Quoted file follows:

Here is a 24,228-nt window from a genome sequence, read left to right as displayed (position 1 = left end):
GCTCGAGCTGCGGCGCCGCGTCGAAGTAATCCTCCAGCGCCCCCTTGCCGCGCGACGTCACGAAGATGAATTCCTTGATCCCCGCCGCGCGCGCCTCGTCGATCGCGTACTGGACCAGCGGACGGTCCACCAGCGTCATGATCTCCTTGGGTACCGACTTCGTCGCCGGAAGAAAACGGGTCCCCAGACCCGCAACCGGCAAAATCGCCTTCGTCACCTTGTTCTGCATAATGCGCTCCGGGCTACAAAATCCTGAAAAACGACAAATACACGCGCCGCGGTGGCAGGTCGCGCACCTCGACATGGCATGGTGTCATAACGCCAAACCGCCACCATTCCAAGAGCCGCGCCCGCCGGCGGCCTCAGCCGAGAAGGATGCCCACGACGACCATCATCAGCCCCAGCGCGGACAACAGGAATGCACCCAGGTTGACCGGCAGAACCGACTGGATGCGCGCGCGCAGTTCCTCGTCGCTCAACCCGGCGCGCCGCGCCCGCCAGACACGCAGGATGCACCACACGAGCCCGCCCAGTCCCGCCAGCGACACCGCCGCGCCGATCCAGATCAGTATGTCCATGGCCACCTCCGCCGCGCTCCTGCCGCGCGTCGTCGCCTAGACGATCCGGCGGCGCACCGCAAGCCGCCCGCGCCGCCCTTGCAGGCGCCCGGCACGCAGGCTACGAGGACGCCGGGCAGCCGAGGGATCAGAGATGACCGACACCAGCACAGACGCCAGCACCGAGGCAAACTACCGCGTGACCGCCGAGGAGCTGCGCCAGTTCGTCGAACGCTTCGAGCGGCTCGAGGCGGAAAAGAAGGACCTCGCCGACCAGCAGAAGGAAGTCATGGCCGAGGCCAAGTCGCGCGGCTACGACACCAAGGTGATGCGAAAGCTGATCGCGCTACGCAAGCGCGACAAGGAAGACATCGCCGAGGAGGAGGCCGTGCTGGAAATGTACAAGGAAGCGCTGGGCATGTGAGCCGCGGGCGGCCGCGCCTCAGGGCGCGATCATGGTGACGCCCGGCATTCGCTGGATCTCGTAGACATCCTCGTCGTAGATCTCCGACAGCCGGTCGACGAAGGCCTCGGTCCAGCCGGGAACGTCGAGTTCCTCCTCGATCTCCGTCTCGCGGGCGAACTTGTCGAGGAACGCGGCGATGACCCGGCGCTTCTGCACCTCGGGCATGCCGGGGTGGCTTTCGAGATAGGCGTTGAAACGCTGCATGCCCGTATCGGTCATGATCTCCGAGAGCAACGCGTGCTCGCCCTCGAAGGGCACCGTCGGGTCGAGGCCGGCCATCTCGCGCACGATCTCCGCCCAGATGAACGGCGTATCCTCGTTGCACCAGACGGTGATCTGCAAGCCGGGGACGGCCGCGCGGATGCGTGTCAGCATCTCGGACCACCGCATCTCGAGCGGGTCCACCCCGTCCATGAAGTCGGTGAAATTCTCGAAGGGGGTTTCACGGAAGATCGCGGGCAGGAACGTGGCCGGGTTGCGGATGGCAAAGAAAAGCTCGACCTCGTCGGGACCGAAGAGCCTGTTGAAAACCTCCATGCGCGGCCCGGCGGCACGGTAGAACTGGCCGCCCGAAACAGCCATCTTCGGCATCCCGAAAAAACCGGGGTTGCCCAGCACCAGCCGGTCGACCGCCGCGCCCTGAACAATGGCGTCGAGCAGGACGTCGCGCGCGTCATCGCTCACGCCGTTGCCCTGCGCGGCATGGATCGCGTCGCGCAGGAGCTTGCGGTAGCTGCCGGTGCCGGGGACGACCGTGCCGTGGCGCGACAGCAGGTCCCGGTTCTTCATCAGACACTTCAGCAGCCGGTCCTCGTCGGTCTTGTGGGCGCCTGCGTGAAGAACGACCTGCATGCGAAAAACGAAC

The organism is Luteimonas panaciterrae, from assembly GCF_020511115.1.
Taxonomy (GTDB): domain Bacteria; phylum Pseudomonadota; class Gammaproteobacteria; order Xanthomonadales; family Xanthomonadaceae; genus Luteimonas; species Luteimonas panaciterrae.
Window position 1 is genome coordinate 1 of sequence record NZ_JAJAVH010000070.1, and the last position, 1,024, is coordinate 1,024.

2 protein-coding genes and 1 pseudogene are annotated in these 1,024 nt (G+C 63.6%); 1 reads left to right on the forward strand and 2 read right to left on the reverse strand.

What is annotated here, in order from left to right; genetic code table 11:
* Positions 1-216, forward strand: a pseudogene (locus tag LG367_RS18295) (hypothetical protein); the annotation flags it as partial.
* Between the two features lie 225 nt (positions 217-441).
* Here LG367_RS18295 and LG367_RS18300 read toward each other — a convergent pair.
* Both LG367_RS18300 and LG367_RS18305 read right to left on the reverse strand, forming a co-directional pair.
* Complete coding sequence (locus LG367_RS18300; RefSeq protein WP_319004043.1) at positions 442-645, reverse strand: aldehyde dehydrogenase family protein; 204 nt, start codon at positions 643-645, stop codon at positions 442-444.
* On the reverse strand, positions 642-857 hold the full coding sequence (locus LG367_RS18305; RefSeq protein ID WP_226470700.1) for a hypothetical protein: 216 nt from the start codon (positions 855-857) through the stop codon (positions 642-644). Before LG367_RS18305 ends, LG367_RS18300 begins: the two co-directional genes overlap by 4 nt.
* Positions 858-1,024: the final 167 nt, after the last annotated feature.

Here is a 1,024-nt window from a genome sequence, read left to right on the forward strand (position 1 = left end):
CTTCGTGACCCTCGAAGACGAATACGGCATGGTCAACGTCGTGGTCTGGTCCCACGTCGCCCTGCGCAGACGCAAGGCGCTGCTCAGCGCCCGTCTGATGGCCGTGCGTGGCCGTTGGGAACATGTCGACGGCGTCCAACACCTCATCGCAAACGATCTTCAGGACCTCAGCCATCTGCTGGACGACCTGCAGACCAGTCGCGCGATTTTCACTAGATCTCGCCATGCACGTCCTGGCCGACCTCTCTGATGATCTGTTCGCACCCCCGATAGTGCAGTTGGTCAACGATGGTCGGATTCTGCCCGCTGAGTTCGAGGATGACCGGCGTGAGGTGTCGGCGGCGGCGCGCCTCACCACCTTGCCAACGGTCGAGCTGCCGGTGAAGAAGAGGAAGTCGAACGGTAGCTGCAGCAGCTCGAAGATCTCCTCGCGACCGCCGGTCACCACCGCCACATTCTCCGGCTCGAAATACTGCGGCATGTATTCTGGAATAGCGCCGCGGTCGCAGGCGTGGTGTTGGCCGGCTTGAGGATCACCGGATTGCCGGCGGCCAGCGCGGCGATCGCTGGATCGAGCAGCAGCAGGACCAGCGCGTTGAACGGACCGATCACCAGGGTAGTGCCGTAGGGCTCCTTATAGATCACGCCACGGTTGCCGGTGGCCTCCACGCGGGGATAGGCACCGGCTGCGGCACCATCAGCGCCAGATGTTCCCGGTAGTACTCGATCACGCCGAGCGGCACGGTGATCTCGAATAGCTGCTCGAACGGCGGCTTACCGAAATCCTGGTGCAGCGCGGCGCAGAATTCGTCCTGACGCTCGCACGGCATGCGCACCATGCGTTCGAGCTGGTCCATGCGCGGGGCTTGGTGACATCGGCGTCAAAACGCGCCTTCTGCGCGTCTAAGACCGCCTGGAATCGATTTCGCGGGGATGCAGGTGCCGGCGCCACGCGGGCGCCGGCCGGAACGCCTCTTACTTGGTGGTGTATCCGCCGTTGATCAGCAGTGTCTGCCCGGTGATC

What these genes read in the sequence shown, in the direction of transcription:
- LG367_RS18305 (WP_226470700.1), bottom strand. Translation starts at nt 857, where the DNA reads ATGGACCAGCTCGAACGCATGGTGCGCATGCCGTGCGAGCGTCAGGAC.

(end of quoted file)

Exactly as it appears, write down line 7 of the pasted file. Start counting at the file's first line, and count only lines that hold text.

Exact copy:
What is annotated here, in order from left to right; genetic code table 11: